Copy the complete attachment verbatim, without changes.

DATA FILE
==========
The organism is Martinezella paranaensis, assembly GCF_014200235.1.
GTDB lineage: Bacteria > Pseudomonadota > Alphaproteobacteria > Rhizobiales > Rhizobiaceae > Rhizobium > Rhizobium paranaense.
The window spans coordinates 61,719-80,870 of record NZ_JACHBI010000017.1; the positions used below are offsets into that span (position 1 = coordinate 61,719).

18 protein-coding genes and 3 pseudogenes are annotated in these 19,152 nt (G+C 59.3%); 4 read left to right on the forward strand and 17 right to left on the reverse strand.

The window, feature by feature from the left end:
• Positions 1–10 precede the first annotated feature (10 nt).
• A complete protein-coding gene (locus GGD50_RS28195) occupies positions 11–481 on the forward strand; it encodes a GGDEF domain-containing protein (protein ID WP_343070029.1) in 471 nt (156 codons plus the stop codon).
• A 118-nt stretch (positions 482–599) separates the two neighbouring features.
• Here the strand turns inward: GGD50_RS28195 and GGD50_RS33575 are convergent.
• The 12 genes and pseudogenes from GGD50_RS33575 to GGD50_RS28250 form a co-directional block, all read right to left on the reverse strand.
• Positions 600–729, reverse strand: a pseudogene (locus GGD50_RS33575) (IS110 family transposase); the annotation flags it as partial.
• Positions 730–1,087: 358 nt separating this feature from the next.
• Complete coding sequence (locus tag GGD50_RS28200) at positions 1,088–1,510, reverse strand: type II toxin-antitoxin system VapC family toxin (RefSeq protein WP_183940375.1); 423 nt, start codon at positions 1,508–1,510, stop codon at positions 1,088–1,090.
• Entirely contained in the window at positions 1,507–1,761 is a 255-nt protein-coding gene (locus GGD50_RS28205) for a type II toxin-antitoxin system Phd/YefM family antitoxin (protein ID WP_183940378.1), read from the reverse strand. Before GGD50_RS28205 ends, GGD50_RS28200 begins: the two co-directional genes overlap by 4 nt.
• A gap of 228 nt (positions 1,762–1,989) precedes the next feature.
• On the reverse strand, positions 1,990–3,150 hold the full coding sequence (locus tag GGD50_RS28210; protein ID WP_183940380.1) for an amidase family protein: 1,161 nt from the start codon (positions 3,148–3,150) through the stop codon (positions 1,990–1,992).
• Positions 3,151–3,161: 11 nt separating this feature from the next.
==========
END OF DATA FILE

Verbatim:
The organism is Martinezella paranaensis, assembly GCF_014200235.1.
GTDB lineage: Bacteria > Pseudomonadota > Alphaproteobacteria > Rhizobiales > Rhizobiaceae > Rhizobium > Rhizobium paranaense.
The window spans coordinates 61,719-80,870 of record NZ_JACHBI010000017.1; the positions used below are offsets into that span (position 1 = coordinate 61,719).

18 protein-coding genes and 3 pseudogenes are annotated in these 19,152 nt (G+C 59.3%); 4 read left to right on the forward strand and 17 right to left on the reverse strand.

The window, feature by feature from the left end:
• Positions 1–10 precede the first annotated feature (10 nt).
• A complete protein-coding gene (locus GGD50_RS28195) occupies positions 11–481 on the forward strand; it encodes a GGDEF domain-containing protein (protein ID WP_343070029.1) in 471 nt (156 codons plus the stop codon).
• A 118-nt stretch (positions 482–599) separates the two neighbouring features.
• Here the strand turns inward: GGD50_RS28195 and GGD50_RS33575 are convergent.
• The 12 genes and pseudogenes from GGD50_RS33575 to GGD50_RS28250 form a co-directional block, all read right to left on the reverse strand.
• Positions 600–729, reverse strand: a pseudogene (locus GGD50_RS33575) (IS110 family transposase); the annotation flags it as partial.
• Positions 730–1,087: 358 nt separating this feature from the next.
• Complete coding sequence (locus tag GGD50_RS28200) at positions 1,088–1,510, reverse strand: type II toxin-antitoxin system VapC family toxin (RefSeq protein WP_183940375.1); 423 nt, start codon at positions 1,508–1,510, stop codon at positions 1,088–1,090.
• Entirely contained in the window at positions 1,507–1,761 is a 255-nt protein-coding gene (locus GGD50_RS28205) for a type II toxin-antitoxin system Phd/YefM family antitoxin (protein ID WP_183940378.1), read from the reverse strand. Before GGD50_RS28205 ends, GGD50_RS28200 begins: the two co-directional genes overlap by 4 nt.
• A gap of 228 nt (positions 1,762–1,989) precedes the next feature.
• On the reverse strand, positions 1,990–3,150 hold the full coding sequence (locus tag GGD50_RS28210; protein ID WP_183940380.1) for an amidase family protein: 1,161 nt from the start codon (positions 3,148–3,150) through the stop codon (positions 1,990–1,992).
• Positions 3,151–3,161: 11 nt separating this feature from the next.